International Economics

The Course

International Economics

The international economics course provides a presentation of the international economic theory with an emphasis on current applications, issues and policy questions. The course highlights six themes that are widely discussed by the news media: (1) globalization of economic activity; (2) free trade, fair trade, and “quality of life” issues; (3) trade conflicts between developing nations and industrial nations; (4) liberalizing trade- the WTO versus regional trading arrangements; (5) the dollar as a key currency, and (6) the impact of the economic crisis on the world as a whole. The relevance of theory will be demonstrated in the course through real-world economic issues. The material is covered through verbal presentations assisted by graphical methods and media resources, making it highly accessible to students with little economics background.

The Project: The Impact of Fair Trade on Participating Artisans in Africa

The concept of free trade has been at the forefront of U.S. economic policy for many decades and benefited from support through regional trading agreements such as the North American free Trade Agreement (NAFTA) with Mexico and Canada. While this has opened up many trading opportunities all over the world, smaller artisans in developing nations seem to have been left out of the positive aspects/impacts involved in free trade agreements. However, there are “trade operations which strengthen the economic position of small-scale producers and landowners in order to ensure that they are not marginalized in the world economy.” This is what the concept of fair trade applies to. It relates mainly to developing countries and covers mainly the following aspects. First, is making sure that producers receive a share of the total profit proportional to their input, and second, refers to improving social conditions for the artisans.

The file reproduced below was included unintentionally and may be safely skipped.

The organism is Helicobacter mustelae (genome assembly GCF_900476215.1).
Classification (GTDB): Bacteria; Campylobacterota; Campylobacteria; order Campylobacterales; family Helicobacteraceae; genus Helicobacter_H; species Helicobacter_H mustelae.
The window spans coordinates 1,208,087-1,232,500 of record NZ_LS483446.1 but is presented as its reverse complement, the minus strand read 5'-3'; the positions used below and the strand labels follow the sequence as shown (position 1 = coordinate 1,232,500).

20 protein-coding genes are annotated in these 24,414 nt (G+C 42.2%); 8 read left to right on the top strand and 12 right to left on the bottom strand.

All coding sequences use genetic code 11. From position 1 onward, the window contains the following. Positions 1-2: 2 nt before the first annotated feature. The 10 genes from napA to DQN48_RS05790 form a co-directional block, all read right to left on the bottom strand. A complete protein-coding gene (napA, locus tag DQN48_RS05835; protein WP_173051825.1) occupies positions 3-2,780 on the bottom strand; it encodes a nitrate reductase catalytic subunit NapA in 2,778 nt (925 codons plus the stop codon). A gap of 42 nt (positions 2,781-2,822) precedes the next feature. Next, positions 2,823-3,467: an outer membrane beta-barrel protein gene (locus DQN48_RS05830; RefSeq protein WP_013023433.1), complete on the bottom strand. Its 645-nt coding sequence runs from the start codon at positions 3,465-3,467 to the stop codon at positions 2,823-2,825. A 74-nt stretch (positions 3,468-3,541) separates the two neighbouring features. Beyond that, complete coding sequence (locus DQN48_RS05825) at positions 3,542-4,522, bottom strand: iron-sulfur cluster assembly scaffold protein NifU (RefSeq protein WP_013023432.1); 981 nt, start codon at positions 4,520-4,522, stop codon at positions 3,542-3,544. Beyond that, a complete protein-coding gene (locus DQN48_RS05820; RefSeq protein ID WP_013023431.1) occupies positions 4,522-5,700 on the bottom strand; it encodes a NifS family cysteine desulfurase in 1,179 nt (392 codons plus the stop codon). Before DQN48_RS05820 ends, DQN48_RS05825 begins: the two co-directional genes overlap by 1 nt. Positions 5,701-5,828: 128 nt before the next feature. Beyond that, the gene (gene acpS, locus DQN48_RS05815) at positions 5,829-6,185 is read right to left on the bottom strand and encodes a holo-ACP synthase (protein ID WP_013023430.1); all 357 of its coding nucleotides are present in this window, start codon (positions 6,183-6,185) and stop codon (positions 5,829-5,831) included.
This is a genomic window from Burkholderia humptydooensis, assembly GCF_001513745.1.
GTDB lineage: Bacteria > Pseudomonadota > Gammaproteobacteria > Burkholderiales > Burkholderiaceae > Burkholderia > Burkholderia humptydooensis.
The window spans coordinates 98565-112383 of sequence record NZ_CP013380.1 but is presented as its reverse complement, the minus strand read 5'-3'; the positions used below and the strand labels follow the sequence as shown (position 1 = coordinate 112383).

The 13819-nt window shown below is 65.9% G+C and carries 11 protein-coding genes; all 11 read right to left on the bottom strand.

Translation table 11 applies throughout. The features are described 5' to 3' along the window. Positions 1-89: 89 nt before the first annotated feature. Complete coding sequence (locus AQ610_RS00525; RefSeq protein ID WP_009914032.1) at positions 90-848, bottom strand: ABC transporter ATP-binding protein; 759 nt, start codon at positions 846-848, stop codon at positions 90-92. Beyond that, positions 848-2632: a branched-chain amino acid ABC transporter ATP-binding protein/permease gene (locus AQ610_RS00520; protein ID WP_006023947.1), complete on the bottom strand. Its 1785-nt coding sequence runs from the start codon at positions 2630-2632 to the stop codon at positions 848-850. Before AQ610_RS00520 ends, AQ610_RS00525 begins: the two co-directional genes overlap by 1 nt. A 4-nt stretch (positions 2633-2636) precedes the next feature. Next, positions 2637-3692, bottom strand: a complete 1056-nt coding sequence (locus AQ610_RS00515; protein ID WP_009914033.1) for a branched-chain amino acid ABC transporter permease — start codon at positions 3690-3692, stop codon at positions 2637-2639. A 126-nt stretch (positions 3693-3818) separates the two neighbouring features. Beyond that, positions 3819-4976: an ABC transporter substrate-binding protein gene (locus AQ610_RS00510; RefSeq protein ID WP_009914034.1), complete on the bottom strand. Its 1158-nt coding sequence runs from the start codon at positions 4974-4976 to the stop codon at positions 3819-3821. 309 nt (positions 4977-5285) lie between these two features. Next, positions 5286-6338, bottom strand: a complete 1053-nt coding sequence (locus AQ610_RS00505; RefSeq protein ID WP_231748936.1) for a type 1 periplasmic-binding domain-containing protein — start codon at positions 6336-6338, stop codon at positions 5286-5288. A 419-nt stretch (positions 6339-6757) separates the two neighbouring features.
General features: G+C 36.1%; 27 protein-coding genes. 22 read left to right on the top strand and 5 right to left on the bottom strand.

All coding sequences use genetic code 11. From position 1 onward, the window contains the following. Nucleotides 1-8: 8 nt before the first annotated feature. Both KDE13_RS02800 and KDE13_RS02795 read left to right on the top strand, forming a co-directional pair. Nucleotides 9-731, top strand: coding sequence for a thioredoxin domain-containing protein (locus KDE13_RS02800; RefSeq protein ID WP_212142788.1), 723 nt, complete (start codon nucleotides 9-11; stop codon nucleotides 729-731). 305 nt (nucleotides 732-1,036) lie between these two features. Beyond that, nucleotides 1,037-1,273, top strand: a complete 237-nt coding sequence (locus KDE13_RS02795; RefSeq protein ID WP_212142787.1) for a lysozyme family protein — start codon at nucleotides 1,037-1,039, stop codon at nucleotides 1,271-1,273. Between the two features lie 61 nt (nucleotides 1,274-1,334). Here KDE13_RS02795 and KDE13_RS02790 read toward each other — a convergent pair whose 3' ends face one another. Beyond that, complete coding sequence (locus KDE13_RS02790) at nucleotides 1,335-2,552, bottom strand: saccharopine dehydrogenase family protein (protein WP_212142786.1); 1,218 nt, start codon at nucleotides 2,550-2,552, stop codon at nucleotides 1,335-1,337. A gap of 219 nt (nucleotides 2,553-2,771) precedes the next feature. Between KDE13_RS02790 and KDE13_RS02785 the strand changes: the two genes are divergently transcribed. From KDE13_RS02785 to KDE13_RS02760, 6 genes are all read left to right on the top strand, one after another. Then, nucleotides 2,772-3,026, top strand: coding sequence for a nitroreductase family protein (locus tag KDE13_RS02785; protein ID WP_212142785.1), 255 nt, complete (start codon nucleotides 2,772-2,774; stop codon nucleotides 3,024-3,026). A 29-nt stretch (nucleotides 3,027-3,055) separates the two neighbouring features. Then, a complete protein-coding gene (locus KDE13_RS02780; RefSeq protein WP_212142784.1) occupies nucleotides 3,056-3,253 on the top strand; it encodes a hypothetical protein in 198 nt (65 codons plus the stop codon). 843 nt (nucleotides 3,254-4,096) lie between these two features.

Since its early days after WWII, fair trade has continued to develop and has become a growing phenomenon in the world involving westernized countries such as the United States partaking in fair trade practices with regional organizations in developing nations to provide these producers with fair prices for the goods they provide. While trading between nations can greatly help all parties involved, on occasion small producer get pushed out of their market by bigger corporations that can afford to offer lower prices. Through organizations such as Ten Thousand Villages, artisans in developing nations are now able to promote and sell their goods on the global market while being paid a fair price for their work.  As fair trade itself and fair trade practices gain more importance in todays’ world, as global citizens, we feel that it is imperative to look into its origins, advantages and disadvantages, and to gain a better understanding of this process and how it can affect our lives and those of others in developing countries.

About Anca Voicu

Anca Voicu studied at the Academy of Economic Studies in Bucharest, Romania where she earned her bachelors degree in Economics in 1990 and the University of Birmingham, UK where she earned her PhD degree in Economics in 2000. She is currently an Assistant Professor of Economics at Rollins College, Winter Park, Fl.

Anca Voicu’s teaching has been chiefly in International Economics, European Emerging Markets and Intermediate Macroeconomics. She also taught courses in Principles of Macro- and Microeconomics, Statistics for Economics, Mathematics for Economics, Intermediate Microeconomics, An Economic Analysis of the Great Recession. Anca has a passion for teaching community engagement (CE) courses. Her students in the most recent CE course that she taught partnered up with Ten Thousand Villages and researched on fair trade issues in Africa.

Anca’s research interests include area studies with emphasis on Central and Eastern European economies, trade and trade modeling and forecasting, environmental economics and economic education.

Anca speaks four languages, loves to travel and experience different cultures.